The Lab-Grown Brain Makes Short Fiction (poem)

Posted by ractrose on 10 Oct 2018 in Art, Poems

Digital drawing of woman and robotic figure on bus




The Lab-Grown Brain Makes Short Fiction


It is a lawnmower at rest.

She took a mulish seat on the holiday bus. And told herself calmly, you don’t want to frown now you’ve put out the jaywalker. Or whatever jargon states the case these days.

You don’t think that would be very nice, do you so…?

Her seatmate asked it, puzzling her ear. She hadn’t seen much, he said to another, while she eyed them and heard, thought you took after me over the bow-legged… Pause.


She defied this, to be the parry, knelt between seats, and top-heavy for the backpack she wore, searched among the cards at the bottom of her purse, her one-man-bands. The ointment guard controlled the grease but not the smell. This continued, aired in reproach. I was incensed, she wrote on a notepad, and thought she could add a dollop more. She had been taught to speak out…yet by a relative nutty and uneducated.

“I don’t dust dashed portfolios, nor will I polish my inability, ma’am!”

While the landlord was at his beach house, grandma had slipped in the quartermaster.

“You will at that, you must only dust the snowmen.”

Well, it was all exposed now.

The threadbare economizing, the truth that they both lived on the sofa.

“I was very fond of my outside. Your sanity!”

The Third World had to be seized. Perhaps the hang between hardships ought to have been sobering after a less modest mixed blessing. The Secretary of State must forge ahead.

They sit and phrase, the smart bastards, and tumble for the said “tightfisted” tiebreaker. As to the family friend, she didn’t mind whether he called her his Christian Lampoon.

“She walked out, that’s what you said. Well, to be sure…”

These mittens have got unfashionable, she thought, pulling them on. Grandma’s cross old flame, fretting at her parting middle age. The skits they performed, their little realm of deception perfectly intact.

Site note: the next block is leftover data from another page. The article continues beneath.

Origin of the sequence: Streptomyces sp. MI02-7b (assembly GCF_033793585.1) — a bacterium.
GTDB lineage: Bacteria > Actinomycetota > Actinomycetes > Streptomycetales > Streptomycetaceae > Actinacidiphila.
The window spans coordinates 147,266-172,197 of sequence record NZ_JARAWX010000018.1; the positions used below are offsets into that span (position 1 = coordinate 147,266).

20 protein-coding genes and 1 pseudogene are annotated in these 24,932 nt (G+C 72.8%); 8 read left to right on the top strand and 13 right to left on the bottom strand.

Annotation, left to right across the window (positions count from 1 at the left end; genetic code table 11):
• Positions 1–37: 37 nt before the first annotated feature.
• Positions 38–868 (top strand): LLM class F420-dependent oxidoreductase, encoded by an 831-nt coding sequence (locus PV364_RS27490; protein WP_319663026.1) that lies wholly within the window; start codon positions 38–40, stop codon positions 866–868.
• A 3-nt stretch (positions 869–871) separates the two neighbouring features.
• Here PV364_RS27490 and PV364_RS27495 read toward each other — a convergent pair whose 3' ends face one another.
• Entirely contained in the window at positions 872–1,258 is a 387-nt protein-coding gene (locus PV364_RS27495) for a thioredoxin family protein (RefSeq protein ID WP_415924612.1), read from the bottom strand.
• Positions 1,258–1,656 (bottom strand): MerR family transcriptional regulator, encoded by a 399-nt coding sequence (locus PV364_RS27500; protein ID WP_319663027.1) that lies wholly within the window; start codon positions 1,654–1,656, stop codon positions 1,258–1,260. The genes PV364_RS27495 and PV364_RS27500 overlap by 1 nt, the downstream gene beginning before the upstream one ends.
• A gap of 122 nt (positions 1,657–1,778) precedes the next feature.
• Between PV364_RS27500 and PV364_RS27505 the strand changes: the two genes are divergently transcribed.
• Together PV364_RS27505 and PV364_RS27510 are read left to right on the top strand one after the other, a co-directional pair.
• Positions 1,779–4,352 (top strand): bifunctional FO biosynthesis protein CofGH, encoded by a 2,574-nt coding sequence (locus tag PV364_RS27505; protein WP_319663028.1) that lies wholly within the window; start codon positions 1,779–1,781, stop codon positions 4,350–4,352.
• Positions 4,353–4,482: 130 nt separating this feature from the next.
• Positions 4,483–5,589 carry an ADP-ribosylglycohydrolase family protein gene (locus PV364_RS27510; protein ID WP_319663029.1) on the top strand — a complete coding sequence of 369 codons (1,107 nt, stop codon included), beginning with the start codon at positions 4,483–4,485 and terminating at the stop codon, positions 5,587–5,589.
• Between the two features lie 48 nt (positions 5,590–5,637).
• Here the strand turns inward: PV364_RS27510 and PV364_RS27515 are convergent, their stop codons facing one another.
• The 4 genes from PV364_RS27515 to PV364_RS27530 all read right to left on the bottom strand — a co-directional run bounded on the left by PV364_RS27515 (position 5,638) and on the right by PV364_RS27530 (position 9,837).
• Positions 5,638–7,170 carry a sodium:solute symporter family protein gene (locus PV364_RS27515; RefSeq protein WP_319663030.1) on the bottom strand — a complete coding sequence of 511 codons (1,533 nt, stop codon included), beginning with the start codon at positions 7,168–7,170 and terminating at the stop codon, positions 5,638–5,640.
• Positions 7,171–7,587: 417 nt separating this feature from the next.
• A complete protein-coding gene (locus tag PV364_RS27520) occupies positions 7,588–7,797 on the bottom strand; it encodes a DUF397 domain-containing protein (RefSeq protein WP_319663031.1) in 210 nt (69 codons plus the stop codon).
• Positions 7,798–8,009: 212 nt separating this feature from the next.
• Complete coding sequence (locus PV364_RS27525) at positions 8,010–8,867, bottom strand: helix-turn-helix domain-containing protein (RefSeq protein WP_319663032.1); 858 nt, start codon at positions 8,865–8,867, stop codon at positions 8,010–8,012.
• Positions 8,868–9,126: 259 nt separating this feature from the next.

“These pledges got broken.”

A playground sob story. And here I was choosing not to fight. She saw her scapegoat…blackguard! Do you dare?

I was unnerved, the man across said. That gent has a meadow, says he’ll plumb it.

The legislation, over someone’s radio, said to have been routine, a continuance of funding.

I will serve as sirloin, when he arrives…

All seems to hint of horrid code-talk. He says now he has sported the fuse-box.

She brandished her notepad, that they would see her writing these things down. Cautious. I must be a close reasoner.

“However, it’ll be a dozen-mile drainage before that engraving over your high profile, madam.” He spoke thus to his male friend.

Emery-Board Empress she styled herself, aggressive in grinding out the noise they all hate. Goodbye borne on the bypass, the grandad lying a discarded marionette.

But wait.

You have, someone else said, no cascade in any of your fancy sopranos.

I’m terrible with severe lavatory…and only trustworthy in the parlor…

If that lazybones had used his wheelbarrow…

She wrote: I scrutinized him coldly.

“I may eighty-six my application form,” she said aloud. “I may gain a sound cease-fire for doing so. Excuse me, are you my private fairy godmother? Sorry. Shall we give back the health food?”

A mincemeat that morning, a culinary feat halfway between shiftlessness and shock-horror. The kitchen’s choleric casseroles were not unknown to nosedive. Yet, when the secretary had scarcely begun pointing out the recovery position of the revised disturbance estimates, the way with him became entirely a consideration of your nearest shoulder-blade…

And because the leftover bears a stench worse than the tincture…

“Mousetrap. You have been bothering with your privilege.”




The Lab-Grown Brain Makes Short Fiction

Digital art of mournful eye among abstract black shapesPurity
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(2018, Stephanie Foster)




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